Supporting businesses include banking, a grading lab, shipping companies, training organizations, diamond associations, and security escorts.

Customs is in charge of handling the declaration of diamond import and export, the checking of diamonds passing through the Exchange, the collection of diamond import tax, supervision of the trade and storage of diamonds inside the Exchange, and checking of diamonds going out of the Exchange for processing.

Inspection and Quarantine Administration
The Inspection and Quarantine Administration is responsible for Kimberley Certificate verification and issuance. It also checks rough import and export under normal trade in China and under subcontracted trade in Shanghai.

The Taxation Office
The Taxation Office is in charge of the administration of taxes for Exchange members’ domestic trade. The Pudong branch of the taxation office is in charge of handling VAT for member enterprises.

The Industrial and Commercial Office and Foreign Exchange Office
The Industrial and Commercial Office is in charge of diamond-related industrial and commercial administration, while the Foreign Exchange Office is in charge of diamond-related foreign exchange administration.

China Diamond Exchange Government departments
Government departments within the Diamond Exchange handle all the legal aspects of dealing in diamonds in China. Photo courtesy of China Diamond Exchange Center.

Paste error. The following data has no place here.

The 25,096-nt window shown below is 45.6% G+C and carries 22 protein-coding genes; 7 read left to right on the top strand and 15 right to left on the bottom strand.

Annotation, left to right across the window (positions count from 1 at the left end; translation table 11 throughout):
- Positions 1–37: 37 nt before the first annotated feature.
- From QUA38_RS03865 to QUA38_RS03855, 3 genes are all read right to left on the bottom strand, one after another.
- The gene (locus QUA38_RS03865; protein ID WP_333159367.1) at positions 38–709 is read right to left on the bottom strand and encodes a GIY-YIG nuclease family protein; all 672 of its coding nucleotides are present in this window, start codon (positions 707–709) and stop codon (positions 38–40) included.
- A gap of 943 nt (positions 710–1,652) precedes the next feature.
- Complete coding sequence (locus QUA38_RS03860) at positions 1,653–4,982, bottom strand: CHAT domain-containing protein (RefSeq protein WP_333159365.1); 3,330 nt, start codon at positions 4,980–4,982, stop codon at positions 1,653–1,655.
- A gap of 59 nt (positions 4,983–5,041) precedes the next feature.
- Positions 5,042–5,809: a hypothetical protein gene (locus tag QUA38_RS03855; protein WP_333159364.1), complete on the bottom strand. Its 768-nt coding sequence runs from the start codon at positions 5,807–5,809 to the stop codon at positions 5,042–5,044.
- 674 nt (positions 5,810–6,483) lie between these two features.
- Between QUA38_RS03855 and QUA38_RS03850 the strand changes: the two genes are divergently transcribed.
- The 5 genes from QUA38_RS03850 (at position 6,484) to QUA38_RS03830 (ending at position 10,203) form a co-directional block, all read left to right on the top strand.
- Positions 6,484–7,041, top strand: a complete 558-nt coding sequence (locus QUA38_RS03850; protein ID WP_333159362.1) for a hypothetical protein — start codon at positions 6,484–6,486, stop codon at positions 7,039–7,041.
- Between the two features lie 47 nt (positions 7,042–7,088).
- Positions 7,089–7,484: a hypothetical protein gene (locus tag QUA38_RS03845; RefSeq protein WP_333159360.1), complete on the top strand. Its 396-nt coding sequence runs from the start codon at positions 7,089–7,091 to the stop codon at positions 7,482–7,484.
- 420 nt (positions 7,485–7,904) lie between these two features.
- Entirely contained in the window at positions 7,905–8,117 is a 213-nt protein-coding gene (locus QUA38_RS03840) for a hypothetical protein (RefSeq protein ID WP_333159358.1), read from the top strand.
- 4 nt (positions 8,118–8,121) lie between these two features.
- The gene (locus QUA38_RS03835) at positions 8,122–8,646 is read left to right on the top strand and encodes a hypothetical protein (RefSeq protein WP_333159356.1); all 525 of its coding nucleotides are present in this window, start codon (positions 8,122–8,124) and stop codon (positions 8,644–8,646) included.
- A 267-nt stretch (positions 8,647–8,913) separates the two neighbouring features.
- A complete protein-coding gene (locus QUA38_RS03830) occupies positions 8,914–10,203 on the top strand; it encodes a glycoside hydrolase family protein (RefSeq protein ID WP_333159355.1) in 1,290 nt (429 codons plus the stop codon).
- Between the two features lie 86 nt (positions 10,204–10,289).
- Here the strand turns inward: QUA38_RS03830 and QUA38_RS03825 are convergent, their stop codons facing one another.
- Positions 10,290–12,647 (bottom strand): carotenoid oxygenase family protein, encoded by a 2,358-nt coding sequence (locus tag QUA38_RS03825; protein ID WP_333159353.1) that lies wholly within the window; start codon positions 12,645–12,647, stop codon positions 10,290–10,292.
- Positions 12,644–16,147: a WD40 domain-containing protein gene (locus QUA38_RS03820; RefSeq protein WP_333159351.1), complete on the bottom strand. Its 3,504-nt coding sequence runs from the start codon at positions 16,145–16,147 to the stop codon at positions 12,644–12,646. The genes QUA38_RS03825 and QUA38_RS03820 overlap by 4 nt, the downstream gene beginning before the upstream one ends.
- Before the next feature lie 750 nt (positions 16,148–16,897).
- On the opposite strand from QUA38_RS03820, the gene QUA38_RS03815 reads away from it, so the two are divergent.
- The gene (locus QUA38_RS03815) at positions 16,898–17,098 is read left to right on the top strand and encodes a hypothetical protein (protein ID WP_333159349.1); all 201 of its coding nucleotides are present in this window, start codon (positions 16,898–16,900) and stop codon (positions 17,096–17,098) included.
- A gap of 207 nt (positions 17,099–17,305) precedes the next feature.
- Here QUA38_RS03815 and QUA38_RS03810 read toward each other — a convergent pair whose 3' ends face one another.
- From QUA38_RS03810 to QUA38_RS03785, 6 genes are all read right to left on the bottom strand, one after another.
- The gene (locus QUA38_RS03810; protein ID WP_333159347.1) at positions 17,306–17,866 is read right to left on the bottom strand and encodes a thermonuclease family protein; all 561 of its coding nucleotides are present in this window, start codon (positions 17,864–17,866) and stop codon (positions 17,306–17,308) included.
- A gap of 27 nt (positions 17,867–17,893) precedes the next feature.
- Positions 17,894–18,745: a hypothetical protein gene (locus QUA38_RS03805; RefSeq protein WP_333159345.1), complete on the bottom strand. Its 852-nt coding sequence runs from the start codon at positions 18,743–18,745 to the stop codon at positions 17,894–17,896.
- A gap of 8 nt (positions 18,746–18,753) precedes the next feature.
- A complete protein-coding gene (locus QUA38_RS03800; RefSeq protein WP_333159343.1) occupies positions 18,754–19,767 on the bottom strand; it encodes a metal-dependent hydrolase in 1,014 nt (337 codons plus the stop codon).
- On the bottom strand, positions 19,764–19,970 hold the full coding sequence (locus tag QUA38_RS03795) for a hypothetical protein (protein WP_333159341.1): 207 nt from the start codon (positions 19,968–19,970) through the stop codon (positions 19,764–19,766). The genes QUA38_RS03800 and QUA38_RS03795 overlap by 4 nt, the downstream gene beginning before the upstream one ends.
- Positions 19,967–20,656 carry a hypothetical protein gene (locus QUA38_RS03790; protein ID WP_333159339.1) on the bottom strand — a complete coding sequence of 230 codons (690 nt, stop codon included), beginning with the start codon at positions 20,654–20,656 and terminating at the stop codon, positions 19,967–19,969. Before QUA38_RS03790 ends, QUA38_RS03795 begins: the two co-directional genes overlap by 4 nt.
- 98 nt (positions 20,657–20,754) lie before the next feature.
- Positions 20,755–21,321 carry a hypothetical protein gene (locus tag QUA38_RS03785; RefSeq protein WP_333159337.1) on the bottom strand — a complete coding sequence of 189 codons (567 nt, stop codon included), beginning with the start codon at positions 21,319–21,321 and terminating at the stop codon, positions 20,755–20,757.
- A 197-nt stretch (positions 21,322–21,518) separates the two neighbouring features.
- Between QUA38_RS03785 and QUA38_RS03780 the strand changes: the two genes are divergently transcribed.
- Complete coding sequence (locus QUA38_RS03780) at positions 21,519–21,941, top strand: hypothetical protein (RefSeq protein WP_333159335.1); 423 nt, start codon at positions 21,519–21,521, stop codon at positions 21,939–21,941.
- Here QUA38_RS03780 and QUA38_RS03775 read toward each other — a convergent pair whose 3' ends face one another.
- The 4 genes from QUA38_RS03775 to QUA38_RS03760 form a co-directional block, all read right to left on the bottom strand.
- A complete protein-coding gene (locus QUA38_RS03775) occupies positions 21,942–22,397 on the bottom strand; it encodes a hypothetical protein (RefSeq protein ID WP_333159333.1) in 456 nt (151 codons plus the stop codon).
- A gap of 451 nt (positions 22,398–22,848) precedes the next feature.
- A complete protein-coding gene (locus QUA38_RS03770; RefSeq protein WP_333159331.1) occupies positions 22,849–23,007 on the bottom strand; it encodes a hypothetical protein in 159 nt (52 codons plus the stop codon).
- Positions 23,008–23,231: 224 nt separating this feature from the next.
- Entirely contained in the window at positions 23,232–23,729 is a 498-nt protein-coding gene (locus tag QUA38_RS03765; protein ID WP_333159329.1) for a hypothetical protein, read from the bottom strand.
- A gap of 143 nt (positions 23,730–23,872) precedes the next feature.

China Diamond Industry Development

Diamond jewelry entered the mainstream Chinese market in the 1980s. Along with rapid economic and social development, the continual improvement of people’s living standards, and the fast rise of consumerism, diamond jewelry sales have been increasing at a rate of 15 to 20 percent a year. China is now the world’s second largest consumer market for diamonds, overtaking Japan.

China’s diamond-polishing industry also started to grow significantly in the early 1980s, and growth became more rapid in the 1990s. Currently, China is the second largest diamond-polishing country, after India. China polishes over six million carats of diamonds annually and employs over 50,000 polishers in more than 80 medium and large factories. Most of the factories are located in Guangdong, Shandong, and Shanghai. China has developed a niche for high-quality precision cutting and marketed their product as China Cut.

Diamond-polishing industry
China has a thriving diamond-polishing industry. Photo courtesy of China Diamond Exchange Center.
Most of the diamond polishing in China is subcontracted work for foreign clients, who hire domestic firms to polish their diamonds. There are also numerous jewelry manufacturing firms producing diamond jewelry for export.

All of this phenomenal growth is due in part to the policies and organization of the China Diamond Exchange Center in Shanghai.

Andrew Lucas is manager of field gemology in content strategy and education at GIA in Carlsbad, California. Dr. Tao Hsu is technical editor of Gems & Gemology. Moqing Lin is a gemologist in the GIA's Hong Kong laboratory.

The authors thank Mr. Mu Li for sharing his valuable information with us during the interview and for introducing us to important diamond dealers. We would also like to thank Mr. Xiaobo Lang and Prof. Shouguo Guo for setting up our meetings with diamond exchange representatives.